Mg(s) + 2H2O(l) —> H2(g) + Mg(OH)2(aq)
Another type of chemical reactions is double displacement, in which the cations of the two reactants switch places to form two completely different products. A general form of this reaction is:
AB + CD —> AD + CB
One example of a double displacement reaction is when barium chloride reacts with magnesium sulfate to form barium sulfate and magnesium chloride. In this reaction, barium and magnesium cations in the reactants switch places to new barium and magnesium compounds.
BaCl2 + MgSO4 —> BaSO4 + MgCl2
Another example is the reaction of lead nitrate with potassium iodide to form lead iodide and potassium nitrate.
Pb(NO3)2 + 2KI —> PbI2 + 2KNO3
In both cases, the reaction generates a precipitate (BaSO4 and PbI2) from two soluble reactants, so they are also grouped under precipitation reactions.
A combustion reaction is an exothermic redox chemical reaction where a fuel reacts with oxygen to produce gaseous products. Although it is usually initiated by a form of energy, such as using a lit match to light a fire, the released heat provide energy for sustaining the reaction.
A complete combustion reaction occurs when excess oxygen is present and yields primarily common oxides such as carbon dioxide and sulfur dioxide. In order to ensure full combustion, the oxygen present has to be twice or three times the theoretical amount calculated by stoichiometry. A complete combustion of a hydrocarbon can be expressed in the form:
4CxHy + (4x+y)O2 —> 4xCO2 + 2yH2O + heat
Combustion of methane, which is a saturated hydrocarbon, releases substantial heat (891 kJ/mol) and can be summarized by the equation as follows:
CH4 + 2O2 —> CO2 + 2H2O + heat
Naphthalene is another example of hydrocarbon and its complete combustion also generates carbon dioxide, water and heat.
C10H8 + 12O2 —> 10CO2 + 4H2O + heat
Alcohols can also serve as a source of fuel for combustion, such as methanol.
CH3OH+ O2 —> CO2 + 2H2O + heat
An incomplete combustion occurs when there is not enough oxygen to fully react with the fuel to produce carbon dioxide and water. Such an example is when methane is burnt in a limited supply of oxygen to produce a combination of carbon monoxide, carbon dioxide, carbon ash and water. It can be expressed by the equations below, arranged by the amount of oxygen present.
CH4 + O2 —> C + 2H2O
2CH4 + 3O2 —> 2CO + 4H2O
More but not enough oxygen:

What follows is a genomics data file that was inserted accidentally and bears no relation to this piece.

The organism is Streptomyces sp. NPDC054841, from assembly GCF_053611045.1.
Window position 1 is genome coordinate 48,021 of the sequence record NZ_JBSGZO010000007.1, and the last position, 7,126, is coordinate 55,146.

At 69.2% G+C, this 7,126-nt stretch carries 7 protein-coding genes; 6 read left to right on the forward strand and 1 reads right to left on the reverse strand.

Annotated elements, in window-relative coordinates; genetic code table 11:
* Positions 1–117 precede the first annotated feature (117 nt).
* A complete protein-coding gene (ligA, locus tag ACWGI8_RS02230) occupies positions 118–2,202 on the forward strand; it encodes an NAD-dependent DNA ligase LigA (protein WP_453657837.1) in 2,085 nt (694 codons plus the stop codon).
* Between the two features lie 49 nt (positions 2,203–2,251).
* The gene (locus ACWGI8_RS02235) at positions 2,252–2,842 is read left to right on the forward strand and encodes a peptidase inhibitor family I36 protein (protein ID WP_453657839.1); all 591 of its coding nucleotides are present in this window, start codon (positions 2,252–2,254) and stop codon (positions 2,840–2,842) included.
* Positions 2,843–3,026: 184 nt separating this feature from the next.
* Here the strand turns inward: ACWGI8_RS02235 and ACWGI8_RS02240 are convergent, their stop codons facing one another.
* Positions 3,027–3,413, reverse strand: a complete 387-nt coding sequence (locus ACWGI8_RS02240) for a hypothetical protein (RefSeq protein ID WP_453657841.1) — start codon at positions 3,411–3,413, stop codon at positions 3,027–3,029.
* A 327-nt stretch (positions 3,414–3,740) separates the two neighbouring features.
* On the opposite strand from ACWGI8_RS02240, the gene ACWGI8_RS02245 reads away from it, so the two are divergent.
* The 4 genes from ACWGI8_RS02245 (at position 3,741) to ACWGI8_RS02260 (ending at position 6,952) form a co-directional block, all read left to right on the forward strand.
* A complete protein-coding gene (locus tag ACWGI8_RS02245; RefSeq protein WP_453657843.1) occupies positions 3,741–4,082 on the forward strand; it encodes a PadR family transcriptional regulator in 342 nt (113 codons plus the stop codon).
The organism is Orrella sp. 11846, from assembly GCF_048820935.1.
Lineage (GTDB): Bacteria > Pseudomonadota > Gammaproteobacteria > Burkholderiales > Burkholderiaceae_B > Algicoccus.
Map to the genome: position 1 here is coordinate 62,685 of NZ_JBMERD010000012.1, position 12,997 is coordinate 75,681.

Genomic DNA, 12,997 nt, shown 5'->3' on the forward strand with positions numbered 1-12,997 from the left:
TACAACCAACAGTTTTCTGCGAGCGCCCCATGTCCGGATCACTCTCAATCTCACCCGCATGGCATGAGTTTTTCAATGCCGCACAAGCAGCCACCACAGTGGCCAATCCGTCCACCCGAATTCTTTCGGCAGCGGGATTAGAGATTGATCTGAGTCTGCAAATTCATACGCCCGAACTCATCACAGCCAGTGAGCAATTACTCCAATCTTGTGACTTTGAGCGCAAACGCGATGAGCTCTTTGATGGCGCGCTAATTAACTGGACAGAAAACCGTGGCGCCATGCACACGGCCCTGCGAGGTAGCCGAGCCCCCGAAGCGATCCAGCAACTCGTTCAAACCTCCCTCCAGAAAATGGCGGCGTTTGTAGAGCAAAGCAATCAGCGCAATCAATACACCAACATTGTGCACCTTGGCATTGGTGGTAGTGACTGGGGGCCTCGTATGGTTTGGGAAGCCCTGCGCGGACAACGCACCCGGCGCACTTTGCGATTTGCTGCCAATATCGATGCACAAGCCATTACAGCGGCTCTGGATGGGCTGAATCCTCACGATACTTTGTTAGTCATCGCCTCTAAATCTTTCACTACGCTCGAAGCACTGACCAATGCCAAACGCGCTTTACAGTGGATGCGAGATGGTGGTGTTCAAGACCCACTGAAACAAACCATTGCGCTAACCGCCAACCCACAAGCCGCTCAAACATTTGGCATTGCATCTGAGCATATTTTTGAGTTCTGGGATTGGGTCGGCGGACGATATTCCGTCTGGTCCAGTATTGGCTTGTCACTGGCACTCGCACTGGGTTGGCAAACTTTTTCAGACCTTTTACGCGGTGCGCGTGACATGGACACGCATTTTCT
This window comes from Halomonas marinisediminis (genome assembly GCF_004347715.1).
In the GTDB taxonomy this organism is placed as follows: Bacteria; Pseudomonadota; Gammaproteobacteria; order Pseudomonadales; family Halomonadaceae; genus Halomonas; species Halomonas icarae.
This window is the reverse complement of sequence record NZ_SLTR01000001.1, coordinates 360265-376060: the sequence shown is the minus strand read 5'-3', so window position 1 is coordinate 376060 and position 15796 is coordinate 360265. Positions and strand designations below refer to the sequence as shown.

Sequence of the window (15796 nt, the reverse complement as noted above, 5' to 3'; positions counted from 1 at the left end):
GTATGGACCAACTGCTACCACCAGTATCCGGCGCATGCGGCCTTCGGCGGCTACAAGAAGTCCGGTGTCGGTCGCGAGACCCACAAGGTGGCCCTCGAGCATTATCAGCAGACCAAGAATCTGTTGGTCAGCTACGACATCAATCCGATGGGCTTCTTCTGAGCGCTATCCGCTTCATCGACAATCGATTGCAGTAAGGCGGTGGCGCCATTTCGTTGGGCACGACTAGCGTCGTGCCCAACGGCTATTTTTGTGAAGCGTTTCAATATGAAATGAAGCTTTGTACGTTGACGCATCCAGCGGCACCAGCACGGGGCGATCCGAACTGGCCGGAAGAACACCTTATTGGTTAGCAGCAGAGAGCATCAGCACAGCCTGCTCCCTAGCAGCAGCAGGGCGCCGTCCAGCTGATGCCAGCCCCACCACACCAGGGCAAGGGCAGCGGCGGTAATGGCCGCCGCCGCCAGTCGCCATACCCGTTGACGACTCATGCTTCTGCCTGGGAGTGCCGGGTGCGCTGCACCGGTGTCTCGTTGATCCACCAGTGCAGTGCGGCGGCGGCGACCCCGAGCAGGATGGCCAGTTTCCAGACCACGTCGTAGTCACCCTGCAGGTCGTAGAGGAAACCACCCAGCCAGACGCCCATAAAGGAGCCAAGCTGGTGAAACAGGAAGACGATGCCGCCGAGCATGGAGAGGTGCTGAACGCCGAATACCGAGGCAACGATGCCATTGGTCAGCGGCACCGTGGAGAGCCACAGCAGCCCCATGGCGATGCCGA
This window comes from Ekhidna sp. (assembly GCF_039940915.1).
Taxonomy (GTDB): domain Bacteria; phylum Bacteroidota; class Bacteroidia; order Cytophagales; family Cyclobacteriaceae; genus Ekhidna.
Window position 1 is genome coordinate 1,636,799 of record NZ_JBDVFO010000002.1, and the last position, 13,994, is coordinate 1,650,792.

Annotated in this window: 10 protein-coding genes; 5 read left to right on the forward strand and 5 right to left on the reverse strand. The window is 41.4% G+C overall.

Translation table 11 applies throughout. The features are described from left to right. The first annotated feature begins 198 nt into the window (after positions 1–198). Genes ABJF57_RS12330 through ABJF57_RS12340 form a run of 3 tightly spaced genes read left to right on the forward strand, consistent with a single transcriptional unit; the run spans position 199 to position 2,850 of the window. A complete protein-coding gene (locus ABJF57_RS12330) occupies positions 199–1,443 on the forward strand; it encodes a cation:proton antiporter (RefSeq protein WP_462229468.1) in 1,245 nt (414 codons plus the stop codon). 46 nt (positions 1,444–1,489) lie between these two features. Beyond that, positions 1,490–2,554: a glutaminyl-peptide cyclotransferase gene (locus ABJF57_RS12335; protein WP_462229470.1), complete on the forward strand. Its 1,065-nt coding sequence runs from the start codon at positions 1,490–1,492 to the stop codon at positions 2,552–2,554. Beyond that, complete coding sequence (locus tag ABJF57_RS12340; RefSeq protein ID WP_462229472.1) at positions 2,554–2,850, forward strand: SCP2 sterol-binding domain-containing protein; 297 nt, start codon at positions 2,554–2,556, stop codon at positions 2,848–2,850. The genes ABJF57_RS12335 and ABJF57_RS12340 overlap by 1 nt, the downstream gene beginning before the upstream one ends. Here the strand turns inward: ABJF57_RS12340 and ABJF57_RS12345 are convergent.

4CH4 + 7O2 —> 2CO + 2CO2 + 8H2O
Too much carbon monoxide can result in air poisoning because it combines with hemoglobin to form carboxyhemoglobin and reduces its capacity for delivering oxygen. Therefore it is important to ensure complete combustion of fuel for household and industrial uses.
The acid-base reaction is a reaction between an acid and a base, and water is one of the products. It is a special type of double displacement reaction (A and B switch places) and these chemical reaction examples are written as:
HA + BOH —> BA + H2O
A simple example of an acid-base reaction is when an antacid (calcium hydroxide) neutralizes stomach acid (hydrochloric acid).
Ca(OH)2 + 2HCl —> CaCl2 + 2H2O
Another example is the reaction of vinegar (acetic acid) with baking soda (sodium bicarbonate). In this process, water and carbon dioxide are formed but no heat is released, so it is not a combustion reaction.
CH3COOH + NaHCO3 —> CH3COONa + H2O + CO2
- Combustion processes are rarely perfect. Realistically, you would see secondary combustion reactions. Secondary reactions often give out products such as carbon monoxide (CO). Carbon monoxide produced by this process indicates incomplete combustion. Though less prominent than the primary CO2-generating reaction, incomplete combustion matters. Running a car engine in a closed garage can be fatal—the small percentage of gas burned “incompletely” into CO adds up to toxic levels.
About the Author
Lan Luo has a PhD in Organic Chemistry from University of Chicago and a BS in Chemistry from Worcester Polytechnic Institute. She has years of research experience in asymmetric catalysis, natural product synthesis, drug discovery and drug delivery. She has served as a contributor for Synfacts and a reviewer for journal articles.